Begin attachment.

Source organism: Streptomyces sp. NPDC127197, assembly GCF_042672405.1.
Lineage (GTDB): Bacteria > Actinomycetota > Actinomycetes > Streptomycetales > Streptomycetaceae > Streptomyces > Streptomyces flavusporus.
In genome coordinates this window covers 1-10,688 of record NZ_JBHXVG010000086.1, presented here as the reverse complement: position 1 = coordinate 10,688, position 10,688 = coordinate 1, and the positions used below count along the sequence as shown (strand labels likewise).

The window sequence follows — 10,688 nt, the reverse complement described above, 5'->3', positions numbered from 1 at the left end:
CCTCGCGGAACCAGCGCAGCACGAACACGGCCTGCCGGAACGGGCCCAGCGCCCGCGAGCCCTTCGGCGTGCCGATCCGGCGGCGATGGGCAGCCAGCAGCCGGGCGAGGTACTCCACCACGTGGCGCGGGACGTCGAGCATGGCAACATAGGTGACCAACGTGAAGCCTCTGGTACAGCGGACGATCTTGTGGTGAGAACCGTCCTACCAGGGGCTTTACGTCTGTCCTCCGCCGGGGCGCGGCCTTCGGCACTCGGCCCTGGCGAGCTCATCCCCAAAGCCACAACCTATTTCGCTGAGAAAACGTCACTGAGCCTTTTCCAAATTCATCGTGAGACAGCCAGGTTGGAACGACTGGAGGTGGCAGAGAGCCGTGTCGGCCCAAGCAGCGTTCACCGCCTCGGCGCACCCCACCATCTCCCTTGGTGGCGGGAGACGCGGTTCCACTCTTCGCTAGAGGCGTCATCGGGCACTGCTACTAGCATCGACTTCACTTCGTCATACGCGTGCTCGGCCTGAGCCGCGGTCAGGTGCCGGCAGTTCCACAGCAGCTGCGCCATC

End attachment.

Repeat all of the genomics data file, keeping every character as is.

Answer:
Source organism: Streptomyces sp. NPDC127197, assembly GCF_042672405.1.
Lineage (GTDB): Bacteria > Actinomycetota > Actinomycetes > Streptomycetales > Streptomycetaceae > Streptomyces > Streptomyces flavusporus.
In genome coordinates this window covers 1-10,688 of record NZ_JBHXVG010000086.1, presented here as the reverse complement: position 1 = coordinate 10,688, position 10,688 = coordinate 1, and the positions used below count along the sequence as shown (strand labels likewise).

The window sequence follows — 10,688 nt, the reverse complement described above, 5'->3', positions numbered from 1 at the left end:
CCTCGCGGAACCAGCGCAGCACGAACACGGCCTGCCGGAACGGGCCCAGCGCCCGCGAGCCCTTCGGCGTGCCGATCCGGCGGCGATGGGCAGCCAGCAGCCGGGCGAGGTACTCCACCACGTGGCGCGGGACGTCGAGCATGGCAACATAGGTGACCAACGTGAAGCCTCTGGTACAGCGGACGATCTTGTGGTGAGAACCGTCCTACCAGGGGCTTTACGTCTGTCCTCCGCCGGGGCGCGGCCTTCGGCACTCGGCCCTGGCGAGCTCATCCCCAAAGCCACAACCTATTTCGCTGAGAAAACGTCACTGAGCCTTTTCCAAATTCATCGTGAGACAGCCAGGTTGGAACGACTGGAGGTGGCAGAGAGCCGTGTCGGCCCAAGCAGCGTTCACCGCCTCGGCGCACCCCACCATCTCCCTTGGTGGCGGGAGACGCGGTTCCACTCTTCGCTAGAGGCGTCATCGGGCACTGCTACTAGCATCGACTTCACTTCGTCATACGCGTGCTCGGCCTGAGCCGCGGTCAGGTGCCGGCAGTTCCACAGCAGCTGCGCCATC